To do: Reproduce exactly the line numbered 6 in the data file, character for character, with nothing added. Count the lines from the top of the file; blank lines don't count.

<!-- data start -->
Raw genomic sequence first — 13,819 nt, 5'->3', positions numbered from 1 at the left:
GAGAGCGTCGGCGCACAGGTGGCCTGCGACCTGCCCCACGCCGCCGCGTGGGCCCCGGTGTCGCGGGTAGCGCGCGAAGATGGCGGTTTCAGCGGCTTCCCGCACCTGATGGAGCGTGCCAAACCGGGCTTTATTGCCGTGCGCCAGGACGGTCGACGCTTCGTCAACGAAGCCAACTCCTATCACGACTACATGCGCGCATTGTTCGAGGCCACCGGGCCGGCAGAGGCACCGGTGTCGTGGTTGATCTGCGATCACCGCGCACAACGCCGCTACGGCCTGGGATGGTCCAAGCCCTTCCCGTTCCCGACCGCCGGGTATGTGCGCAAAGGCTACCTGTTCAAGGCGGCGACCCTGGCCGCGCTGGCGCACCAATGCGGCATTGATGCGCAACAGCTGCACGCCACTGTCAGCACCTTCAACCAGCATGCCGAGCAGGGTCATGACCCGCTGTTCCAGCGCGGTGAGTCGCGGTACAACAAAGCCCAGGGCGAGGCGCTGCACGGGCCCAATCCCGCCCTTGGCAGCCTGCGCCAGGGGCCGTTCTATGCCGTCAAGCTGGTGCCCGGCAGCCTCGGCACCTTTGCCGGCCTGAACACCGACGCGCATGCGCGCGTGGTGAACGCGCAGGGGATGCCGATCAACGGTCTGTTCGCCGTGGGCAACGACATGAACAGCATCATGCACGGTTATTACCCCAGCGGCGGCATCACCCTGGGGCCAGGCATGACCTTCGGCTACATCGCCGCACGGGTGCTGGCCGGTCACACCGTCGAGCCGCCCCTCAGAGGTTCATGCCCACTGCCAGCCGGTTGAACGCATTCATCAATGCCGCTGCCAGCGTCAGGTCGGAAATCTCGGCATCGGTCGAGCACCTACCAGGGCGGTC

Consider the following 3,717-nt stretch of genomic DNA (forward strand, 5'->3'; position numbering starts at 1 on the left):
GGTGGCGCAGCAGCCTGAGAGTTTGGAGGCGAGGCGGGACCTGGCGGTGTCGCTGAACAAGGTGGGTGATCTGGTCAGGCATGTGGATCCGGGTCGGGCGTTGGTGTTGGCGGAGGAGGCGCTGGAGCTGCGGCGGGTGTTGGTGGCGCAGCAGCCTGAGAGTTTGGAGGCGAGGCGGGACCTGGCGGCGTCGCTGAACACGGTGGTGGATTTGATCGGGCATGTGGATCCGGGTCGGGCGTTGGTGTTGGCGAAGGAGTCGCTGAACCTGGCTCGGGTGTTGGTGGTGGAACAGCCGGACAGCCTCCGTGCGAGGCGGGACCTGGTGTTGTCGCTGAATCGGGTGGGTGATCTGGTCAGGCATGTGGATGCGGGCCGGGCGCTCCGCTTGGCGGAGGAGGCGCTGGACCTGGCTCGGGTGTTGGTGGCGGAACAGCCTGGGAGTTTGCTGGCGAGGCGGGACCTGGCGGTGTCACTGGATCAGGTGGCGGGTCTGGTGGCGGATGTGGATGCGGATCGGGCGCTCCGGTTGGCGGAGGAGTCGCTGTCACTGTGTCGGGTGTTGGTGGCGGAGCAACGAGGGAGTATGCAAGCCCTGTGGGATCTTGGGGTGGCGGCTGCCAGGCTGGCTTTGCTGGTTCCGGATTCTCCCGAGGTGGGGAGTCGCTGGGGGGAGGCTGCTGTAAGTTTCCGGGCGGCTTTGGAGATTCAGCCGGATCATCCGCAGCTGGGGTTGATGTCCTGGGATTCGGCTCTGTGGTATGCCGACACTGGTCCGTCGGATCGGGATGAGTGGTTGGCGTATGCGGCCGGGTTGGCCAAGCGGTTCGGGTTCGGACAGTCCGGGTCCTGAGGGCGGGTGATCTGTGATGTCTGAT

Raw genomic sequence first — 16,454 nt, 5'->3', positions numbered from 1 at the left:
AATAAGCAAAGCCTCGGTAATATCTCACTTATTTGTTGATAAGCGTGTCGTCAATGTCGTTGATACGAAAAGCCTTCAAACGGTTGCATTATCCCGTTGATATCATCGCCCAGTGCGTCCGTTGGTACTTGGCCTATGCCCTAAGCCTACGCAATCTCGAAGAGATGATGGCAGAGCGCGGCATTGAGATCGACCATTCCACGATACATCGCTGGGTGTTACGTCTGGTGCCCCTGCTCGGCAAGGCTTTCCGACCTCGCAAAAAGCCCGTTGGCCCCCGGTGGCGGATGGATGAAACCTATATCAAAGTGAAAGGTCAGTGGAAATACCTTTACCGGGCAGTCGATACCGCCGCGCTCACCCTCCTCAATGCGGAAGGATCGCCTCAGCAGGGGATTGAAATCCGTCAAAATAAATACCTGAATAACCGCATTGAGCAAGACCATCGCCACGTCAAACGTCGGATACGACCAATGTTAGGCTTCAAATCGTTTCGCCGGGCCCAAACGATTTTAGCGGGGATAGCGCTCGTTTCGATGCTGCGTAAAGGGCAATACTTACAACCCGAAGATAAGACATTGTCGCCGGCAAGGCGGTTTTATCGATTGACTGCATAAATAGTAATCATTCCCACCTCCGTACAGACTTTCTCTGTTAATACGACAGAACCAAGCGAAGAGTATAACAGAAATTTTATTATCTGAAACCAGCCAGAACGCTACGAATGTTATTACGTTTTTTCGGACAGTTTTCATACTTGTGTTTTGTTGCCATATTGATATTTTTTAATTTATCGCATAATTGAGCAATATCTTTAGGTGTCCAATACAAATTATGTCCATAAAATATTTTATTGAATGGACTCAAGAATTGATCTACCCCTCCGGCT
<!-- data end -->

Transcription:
AATAAGCAAAGCCTCGGTAATATCTCACTTATTTGTTGATAAGCGTGTCGTCAATGTCGTTGATACGAAAAGCCTTCAAACGGTTGCATTATCCCGTTGATATCATCGCCCAGTGCGTCCGTTGGTACTTGGCCTATGCCCTAAGCCTACGCAATCTCGAAGAGATGATGGCAGAGCGCGGCATTGAGATCGACCATTCCACGATACATCGCTGGGTGTTACGTCTGGTGCCCCTGCTCGGCAAGGCTTTCCGACCTCGCAAAAAGCCCGTTGGCCCCCGGTGGCGGATGGATGAAACCTATATCAAAGTGAAAGGTCAGTGGAAATACCTTTACCGGGCAGTCGATACCGCCGCGCTCACCCTCCTCAATGCGGAAGGATCGCCTCAGCAGGGGATTGAAATCCGTCAAAATAAATACCTGAATAACCGCATTGAGCAAGACCATCGCCACGTCAAACGTCGGATACGACCAATGTTAGGCTTCAAATCGTTTCGCCGGGCCCAAACGATTTTAGCGGGGATAGCGCTCGTTTCGATGCTGCGTAAAGGGCAATACTTACAACCCGAAGATAAGACATTGTCGCCGGCAAGGCGGTTTTATCGATTGACTGCATAAATAGTAATCATTCCCACCTCCGTACAGACTTTCTCTGTTAATACGACAGAACCAAGCGAAGAGTATAACAGAAATTTTATTATCTGAAACCAGCCAGAACGCTACGAATGTTATTACGTTTTTTCGGACAGTTTTCATACTTGTGTTTTGTTGCCATATTGATATTTTTTAATTTATCGCATAATTGAGCAATATCTTTAGGTGTCCAATACAAATTATGTCCATAAAATATTTTATTGAATGGACTCAAGAATTGATCTACCCCTCCGGCT